Those who are generally interested in gaining some knowledge of the Ottoman era cannot complain about the lack of resources. Of course, I am not referring to those who are seeking to conduct a scientific study. Though there are no complaints regarding the lack or inadequacy of resources, those who are in a position to guide especially community life, do not have minimum knowledge about the Ottoman era. We have to accept that despite this, quick judgments are recognized. This applies to those who have held positions in the education field as well. Sadly, they too have very particular judgments regarding the Ottoman era through hearsay. We can choose to burden everyone other than ourselves with the weight of this reality. Accusing others may bring relief, but this will lead to losing the sense of reality.
It is quite interesting that diverse groups embrace the imperialism and colonialism accusations regarding the Ottoman era based on the imperial concept. Seeking a scapegoat and criticizing a group will not help solve the problem. This is a commonly accepted perception, and it is unfortunately very easily embraced by those occupying the different levels of academic life. One of the most important outcomes of this is the fact that this perception is easily transferred to the new generations. Does this signify surrendering to colonial language?
I specifically chose the colony term in the question above. If I had chosen to use exploitation – like most – it would have led to a much more complex situation. In that case, we would have had to struggle with the strange statement that in order to identify the Ottoman state as a colonialist, we would have to surrender to colonial language. The current perception is, in fact, the product of such statements. Yet, concepts such as semi-colony, used by certain ideological groups, were even quite problematic. As a matter of fact, this concept was not used much because it was old – the semi-colony concept was preferred thinking it had the same meaning. This is exactly what gave rise to the ambiguity. As the meaning was ambiguous, and it was being used without control, such concepts started to gain acceptance by the general public. We can include the statement, “surrendering to colonial language,” in this frame.
It is very clear that those alienating themselves from their own history by making statements like, “the Ottomans were colonialists, too,” and those who complain about the colonial language in the name of defending the Ottomans meet on the ambiguity. This can be seen in Occidentalism studies as well. Orientalism refers to the ideological view that emerged as a result of West European countries’ colonialist expansionism. The late Edward Said in particular had made serious criticisms regarding this ideological view. Unless you know that Occidentalism was presented against orientalism as an ideological move, the issue will appear to you as nothing other than a fight between two groups. This would then lead to quite a superficial judgment like, “this is what we thought about the West.” The information produced about the West by Muslims, Turks, or in general, those outside the West, are not the product of a colonialist view. Hence, we can focus on whether the Turkic and Islamic world’s perception of the West was right or wrong, but the literature that resulted in this context is not Occidentalist, in that it does not present opposition to orientalism.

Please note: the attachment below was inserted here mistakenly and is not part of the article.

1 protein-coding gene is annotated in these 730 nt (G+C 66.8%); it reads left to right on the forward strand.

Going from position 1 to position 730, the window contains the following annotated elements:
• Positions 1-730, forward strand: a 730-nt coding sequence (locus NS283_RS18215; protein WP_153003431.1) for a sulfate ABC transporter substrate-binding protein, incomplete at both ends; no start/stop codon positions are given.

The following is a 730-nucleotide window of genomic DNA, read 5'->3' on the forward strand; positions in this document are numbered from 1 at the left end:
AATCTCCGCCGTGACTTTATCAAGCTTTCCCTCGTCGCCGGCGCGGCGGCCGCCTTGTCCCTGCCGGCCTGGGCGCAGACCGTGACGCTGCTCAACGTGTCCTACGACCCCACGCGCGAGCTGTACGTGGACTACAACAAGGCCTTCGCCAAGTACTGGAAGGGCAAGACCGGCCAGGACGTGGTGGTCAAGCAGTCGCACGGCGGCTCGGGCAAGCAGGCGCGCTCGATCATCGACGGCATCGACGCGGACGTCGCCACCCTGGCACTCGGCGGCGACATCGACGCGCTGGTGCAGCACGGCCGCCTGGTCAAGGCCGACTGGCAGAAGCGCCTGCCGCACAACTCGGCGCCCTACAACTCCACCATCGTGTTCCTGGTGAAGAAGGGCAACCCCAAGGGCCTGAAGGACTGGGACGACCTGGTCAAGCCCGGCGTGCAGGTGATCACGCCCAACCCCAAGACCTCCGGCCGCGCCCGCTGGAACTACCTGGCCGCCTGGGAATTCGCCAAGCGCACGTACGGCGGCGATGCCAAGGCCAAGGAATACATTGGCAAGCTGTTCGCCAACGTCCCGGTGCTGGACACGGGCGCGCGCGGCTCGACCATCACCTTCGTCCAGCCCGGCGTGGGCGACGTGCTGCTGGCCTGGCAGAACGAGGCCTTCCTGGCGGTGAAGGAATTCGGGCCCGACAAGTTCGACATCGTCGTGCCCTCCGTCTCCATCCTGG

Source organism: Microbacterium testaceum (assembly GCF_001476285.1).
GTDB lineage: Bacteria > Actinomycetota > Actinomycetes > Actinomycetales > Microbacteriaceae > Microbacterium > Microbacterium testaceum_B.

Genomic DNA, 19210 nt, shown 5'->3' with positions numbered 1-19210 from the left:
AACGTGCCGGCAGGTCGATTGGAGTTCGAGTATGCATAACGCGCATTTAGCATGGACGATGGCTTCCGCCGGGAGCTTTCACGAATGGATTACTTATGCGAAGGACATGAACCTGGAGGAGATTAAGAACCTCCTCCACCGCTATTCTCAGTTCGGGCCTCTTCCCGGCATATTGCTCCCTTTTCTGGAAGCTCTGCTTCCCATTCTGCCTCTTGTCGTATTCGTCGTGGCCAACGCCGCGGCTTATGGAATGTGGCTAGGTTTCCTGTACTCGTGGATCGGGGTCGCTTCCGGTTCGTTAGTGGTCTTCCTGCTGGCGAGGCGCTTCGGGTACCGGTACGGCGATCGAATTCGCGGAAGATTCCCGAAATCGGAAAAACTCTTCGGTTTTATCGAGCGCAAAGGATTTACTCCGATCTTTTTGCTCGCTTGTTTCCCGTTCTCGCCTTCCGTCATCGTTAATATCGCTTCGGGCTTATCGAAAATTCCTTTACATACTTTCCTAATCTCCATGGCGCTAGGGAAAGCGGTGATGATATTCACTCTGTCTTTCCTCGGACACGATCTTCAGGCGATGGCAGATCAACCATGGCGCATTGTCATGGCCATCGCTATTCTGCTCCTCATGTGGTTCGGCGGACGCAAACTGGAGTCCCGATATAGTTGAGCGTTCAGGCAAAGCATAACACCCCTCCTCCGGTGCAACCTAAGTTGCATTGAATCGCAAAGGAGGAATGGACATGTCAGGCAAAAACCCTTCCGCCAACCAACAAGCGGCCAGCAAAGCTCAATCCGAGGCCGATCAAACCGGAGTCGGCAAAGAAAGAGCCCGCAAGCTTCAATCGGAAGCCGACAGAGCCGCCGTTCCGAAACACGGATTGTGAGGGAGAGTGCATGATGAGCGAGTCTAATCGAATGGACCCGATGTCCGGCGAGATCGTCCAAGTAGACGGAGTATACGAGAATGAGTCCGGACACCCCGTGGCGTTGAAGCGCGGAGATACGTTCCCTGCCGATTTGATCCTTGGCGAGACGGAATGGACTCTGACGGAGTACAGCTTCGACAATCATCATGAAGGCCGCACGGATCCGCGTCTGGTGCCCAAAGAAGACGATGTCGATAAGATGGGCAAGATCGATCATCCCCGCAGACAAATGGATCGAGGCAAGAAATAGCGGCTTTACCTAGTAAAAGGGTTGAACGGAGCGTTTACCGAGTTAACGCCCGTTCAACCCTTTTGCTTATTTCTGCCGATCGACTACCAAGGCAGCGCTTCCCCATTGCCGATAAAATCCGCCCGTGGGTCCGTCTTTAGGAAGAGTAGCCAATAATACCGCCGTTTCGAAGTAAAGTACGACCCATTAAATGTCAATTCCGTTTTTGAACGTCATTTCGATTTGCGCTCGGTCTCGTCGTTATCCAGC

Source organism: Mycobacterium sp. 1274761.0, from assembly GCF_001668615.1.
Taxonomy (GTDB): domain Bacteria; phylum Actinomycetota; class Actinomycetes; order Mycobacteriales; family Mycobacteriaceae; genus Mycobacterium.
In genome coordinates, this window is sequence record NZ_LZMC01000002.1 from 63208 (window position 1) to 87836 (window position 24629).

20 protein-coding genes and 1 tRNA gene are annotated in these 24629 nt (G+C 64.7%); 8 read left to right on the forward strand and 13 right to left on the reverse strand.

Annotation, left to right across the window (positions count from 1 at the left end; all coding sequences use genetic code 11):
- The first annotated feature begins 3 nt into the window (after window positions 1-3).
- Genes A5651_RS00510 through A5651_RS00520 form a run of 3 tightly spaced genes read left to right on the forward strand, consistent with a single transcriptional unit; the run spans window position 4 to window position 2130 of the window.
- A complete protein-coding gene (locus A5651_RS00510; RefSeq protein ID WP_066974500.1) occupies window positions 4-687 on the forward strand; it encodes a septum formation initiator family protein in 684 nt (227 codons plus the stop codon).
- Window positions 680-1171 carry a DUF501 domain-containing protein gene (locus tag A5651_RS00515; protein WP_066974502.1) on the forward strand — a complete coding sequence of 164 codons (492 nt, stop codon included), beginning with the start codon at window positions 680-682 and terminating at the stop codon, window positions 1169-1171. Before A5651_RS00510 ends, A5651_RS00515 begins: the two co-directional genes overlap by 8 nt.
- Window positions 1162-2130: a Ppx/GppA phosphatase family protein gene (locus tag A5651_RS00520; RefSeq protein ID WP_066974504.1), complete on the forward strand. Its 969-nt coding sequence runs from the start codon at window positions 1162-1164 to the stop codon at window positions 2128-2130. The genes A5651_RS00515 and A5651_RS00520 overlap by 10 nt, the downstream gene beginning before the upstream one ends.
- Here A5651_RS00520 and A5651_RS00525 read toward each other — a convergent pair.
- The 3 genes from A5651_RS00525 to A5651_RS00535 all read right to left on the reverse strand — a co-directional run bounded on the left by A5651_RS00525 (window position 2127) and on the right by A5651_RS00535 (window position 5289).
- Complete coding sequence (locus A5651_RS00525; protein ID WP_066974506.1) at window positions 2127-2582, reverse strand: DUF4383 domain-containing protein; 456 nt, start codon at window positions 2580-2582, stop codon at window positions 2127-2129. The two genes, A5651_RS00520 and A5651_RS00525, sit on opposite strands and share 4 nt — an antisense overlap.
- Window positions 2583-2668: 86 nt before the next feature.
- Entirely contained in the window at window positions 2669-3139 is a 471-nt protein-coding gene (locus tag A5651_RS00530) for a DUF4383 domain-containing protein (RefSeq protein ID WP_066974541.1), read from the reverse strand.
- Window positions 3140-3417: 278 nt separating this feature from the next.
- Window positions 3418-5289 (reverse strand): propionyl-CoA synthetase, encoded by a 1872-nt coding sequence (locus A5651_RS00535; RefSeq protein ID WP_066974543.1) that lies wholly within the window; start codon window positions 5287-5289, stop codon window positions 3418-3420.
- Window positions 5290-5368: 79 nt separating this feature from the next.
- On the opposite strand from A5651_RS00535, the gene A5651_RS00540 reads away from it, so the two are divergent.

The Ottoman empire cannot be regarded as colonialist, imperialist, or Occidentalist because it reigned over three continents. Can any scholar proudly classify the Ottoman Empire as colonialist? The so-called “scholarly studies” describing Turkish dervishes in the Balkans as colonizers served no purpose other than distorting the truth. It is impossible to establish a relationship between Turkish dervishes residing on certain lands and colonialism as a system. When the new term became widespread because it is Turkish, it led to a strange judgment like, “the Ottomans were colonialists, too,” which was generally accepted. This is what caused the ambiguity.
Those seeking to apply a similar fallacy regarding Turkish dervishes in North Africa will fail. Certain wrong practices may be in question in Algeria, Libya, and Tunisia. These will not go beyond the problems generally seen in many parts of the Ottoman region. Thus, it is these that gave rise to a concept such as the Eastern Question.